The Wall Street Journal reports on advertising companies’ attempts to circumvent user privacy rules for Apple’s iPhone and iPad devices:
Mobile ad networks are using new techniques to target iPhone users by circumventing Apple Inc.’s earlier efforts to protect user privacy.
Apple last summer said it would stop allowing app makers to use a unique identifier embedded in iPhones and iPads to track users as they move from app to app, which is an important way for advertisers to position their ads for appropriate audiences.
To avoid the limits of Apple’s rules, ad networks that serve advertisements within mobile apps have started using new identifiers that collect information like location and preferences as the user moves across apps. One of the tracking systems is based on a unique identifier located in the iPhone’s wireless networking hardware—a system known as Open Device Identification Number, or ODIN. The other prominent tracking alternative, called OpenUDID, uses the device’s built-in copy-and-paste function.
These networks claim they will lose millions of dollars a week in revenue unless they can gather personal data from users to better target them. Privacy advocates argue these new techniques could allow marketers to identify individuals and violate unsuspecting users’ privacy. […]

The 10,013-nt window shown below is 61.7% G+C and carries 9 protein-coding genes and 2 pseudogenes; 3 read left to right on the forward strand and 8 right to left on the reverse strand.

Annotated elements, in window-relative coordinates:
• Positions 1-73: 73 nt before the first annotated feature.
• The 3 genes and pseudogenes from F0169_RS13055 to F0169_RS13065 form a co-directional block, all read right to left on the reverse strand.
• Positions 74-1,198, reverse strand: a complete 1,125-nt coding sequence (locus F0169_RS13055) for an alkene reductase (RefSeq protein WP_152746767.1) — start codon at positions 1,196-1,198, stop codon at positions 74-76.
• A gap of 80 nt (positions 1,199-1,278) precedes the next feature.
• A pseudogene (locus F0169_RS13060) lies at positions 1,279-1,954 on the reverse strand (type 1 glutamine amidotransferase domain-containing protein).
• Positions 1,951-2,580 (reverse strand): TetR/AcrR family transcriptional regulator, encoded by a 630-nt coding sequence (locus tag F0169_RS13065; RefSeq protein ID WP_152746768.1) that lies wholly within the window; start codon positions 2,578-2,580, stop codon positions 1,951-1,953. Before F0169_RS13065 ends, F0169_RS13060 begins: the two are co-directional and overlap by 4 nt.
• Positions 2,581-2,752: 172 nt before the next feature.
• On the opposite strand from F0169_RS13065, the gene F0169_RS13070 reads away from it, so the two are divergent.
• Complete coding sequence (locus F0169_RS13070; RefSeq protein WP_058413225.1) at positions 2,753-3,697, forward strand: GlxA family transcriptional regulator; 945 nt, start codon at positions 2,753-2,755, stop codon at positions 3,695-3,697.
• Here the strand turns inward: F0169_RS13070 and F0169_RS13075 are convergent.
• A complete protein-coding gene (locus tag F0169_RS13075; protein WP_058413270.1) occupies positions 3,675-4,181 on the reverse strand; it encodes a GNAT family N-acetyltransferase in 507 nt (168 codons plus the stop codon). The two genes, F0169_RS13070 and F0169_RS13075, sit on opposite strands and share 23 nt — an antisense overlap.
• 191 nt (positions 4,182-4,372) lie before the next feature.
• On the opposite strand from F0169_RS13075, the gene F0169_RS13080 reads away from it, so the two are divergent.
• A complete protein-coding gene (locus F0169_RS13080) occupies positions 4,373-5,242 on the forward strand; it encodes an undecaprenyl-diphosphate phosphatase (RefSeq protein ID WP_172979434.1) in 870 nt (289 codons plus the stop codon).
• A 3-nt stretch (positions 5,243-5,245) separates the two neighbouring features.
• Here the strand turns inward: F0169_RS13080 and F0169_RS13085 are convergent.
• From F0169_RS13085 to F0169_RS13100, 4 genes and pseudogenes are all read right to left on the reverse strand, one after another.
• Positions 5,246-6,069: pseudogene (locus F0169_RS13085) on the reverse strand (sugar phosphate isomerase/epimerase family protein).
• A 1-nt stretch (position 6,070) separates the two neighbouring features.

The Federal Trade Commission is looking at mobile tracking technology in general as part of a broader effort to protect consumers’ privacy. In March, it issued guidelines for companies to adopt better privacy practices and urged Congress to pass comprehensive privacy legislation. […]
The ad networks say the identification systems only recognize users as a random set of numbers and could never personally identify people. But privacy advocates argue that as marketers create consumer profiles with these new tracking tools, they could eventually acquire enough information to link the data—such as consumer habits, location and personal preferences—back to a person’s name.
The cat-and-mouse game comes as advertisers try to replicate the tools they have for tracking consumers online for mobile phones, where the ad market is far more nascent but growing quickly. U.S. mobile advertising revenue is expected to reach $2.61 billion in 2012, almost double from last year, according to eMarketer.